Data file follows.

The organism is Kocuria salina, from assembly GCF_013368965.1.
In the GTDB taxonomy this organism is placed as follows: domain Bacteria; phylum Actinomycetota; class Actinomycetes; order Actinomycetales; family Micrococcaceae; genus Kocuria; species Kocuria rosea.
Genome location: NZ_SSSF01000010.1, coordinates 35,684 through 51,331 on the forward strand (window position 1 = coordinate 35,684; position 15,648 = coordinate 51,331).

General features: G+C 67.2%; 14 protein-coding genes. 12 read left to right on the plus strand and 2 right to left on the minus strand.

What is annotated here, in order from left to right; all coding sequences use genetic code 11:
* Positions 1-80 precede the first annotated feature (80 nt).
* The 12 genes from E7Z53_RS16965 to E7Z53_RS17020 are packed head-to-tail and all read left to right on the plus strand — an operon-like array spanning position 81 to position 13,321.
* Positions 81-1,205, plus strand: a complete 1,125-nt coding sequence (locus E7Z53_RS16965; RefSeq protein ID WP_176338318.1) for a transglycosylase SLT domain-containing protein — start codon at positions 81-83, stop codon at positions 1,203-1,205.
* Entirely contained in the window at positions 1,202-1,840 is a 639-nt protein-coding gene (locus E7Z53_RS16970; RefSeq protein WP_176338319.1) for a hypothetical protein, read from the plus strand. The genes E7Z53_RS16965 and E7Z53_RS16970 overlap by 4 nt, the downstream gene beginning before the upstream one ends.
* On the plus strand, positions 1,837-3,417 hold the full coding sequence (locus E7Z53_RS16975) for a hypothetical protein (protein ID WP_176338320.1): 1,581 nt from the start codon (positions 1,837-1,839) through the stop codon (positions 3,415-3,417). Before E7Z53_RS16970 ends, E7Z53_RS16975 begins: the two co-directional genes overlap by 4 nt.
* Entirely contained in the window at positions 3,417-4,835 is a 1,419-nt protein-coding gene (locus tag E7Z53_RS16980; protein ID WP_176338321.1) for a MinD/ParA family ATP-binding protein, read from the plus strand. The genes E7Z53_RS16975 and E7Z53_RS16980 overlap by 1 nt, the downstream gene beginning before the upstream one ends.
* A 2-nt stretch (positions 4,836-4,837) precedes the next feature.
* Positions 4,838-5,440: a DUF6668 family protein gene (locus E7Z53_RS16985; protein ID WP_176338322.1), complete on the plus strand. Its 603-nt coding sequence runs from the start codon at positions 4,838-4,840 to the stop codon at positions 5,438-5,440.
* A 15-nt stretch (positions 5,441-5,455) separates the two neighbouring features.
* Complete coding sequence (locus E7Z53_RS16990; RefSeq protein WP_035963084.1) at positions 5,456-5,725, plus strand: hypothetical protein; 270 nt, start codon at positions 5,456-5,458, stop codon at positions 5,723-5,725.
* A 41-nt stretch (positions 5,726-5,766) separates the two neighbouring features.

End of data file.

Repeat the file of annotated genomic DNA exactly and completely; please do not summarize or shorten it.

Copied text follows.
The organism is Kocuria salina, from assembly GCF_013368965.1.
In the GTDB taxonomy this organism is placed as follows: domain Bacteria; phylum Actinomycetota; class Actinomycetes; order Actinomycetales; family Micrococcaceae; genus Kocuria; species Kocuria rosea.
Genome location: NZ_SSSF01000010.1, coordinates 35,684 through 51,331 on the forward strand (window position 1 = coordinate 35,684; position 15,648 = coordinate 51,331).

General features: G+C 67.2%; 14 protein-coding genes. 12 read left to right on the plus strand and 2 right to left on the minus strand.

What is annotated here, in order from left to right; all coding sequences use genetic code 11:
* Positions 1-80 precede the first annotated feature (80 nt).
* The 12 genes from E7Z53_RS16965 to E7Z53_RS17020 are packed head-to-tail and all read left to right on the plus strand — an operon-like array spanning position 81 to position 13,321.
* Positions 81-1,205, plus strand: a complete 1,125-nt coding sequence (locus E7Z53_RS16965; RefSeq protein ID WP_176338318.1) for a transglycosylase SLT domain-containing protein — start codon at positions 81-83, stop codon at positions 1,203-1,205.
* Entirely contained in the window at positions 1,202-1,840 is a 639-nt protein-coding gene (locus E7Z53_RS16970; RefSeq protein WP_176338319.1) for a hypothetical protein, read from the plus strand. The genes E7Z53_RS16965 and E7Z53_RS16970 overlap by 4 nt, the downstream gene beginning before the upstream one ends.
* On the plus strand, positions 1,837-3,417 hold the full coding sequence (locus E7Z53_RS16975) for a hypothetical protein (protein ID WP_176338320.1): 1,581 nt from the start codon (positions 1,837-1,839) through the stop codon (positions 3,415-3,417). Before E7Z53_RS16970 ends, E7Z53_RS16975 begins: the two co-directional genes overlap by 4 nt.
* Entirely contained in the window at positions 3,417-4,835 is a 1,419-nt protein-coding gene (locus tag E7Z53_RS16980; protein ID WP_176338321.1) for a MinD/ParA family ATP-binding protein, read from the plus strand. The genes E7Z53_RS16975 and E7Z53_RS16980 overlap by 1 nt, the downstream gene beginning before the upstream one ends.
* A 2-nt stretch (positions 4,836-4,837) precedes the next feature.
* Positions 4,838-5,440: a DUF6668 family protein gene (locus E7Z53_RS16985; protein ID WP_176338322.1), complete on the plus strand. Its 603-nt coding sequence runs from the start codon at positions 4,838-4,840 to the stop codon at positions 5,438-5,440.
* A 15-nt stretch (positions 5,441-5,455) separates the two neighbouring features.
* Complete coding sequence (locus E7Z53_RS16990; RefSeq protein WP_035963084.1) at positions 5,456-5,725, plus strand: hypothetical protein; 270 nt, start codon at positions 5,456-5,458, stop codon at positions 5,723-5,725.
* A 41-nt stretch (positions 5,726-5,766) separates the two neighbouring features.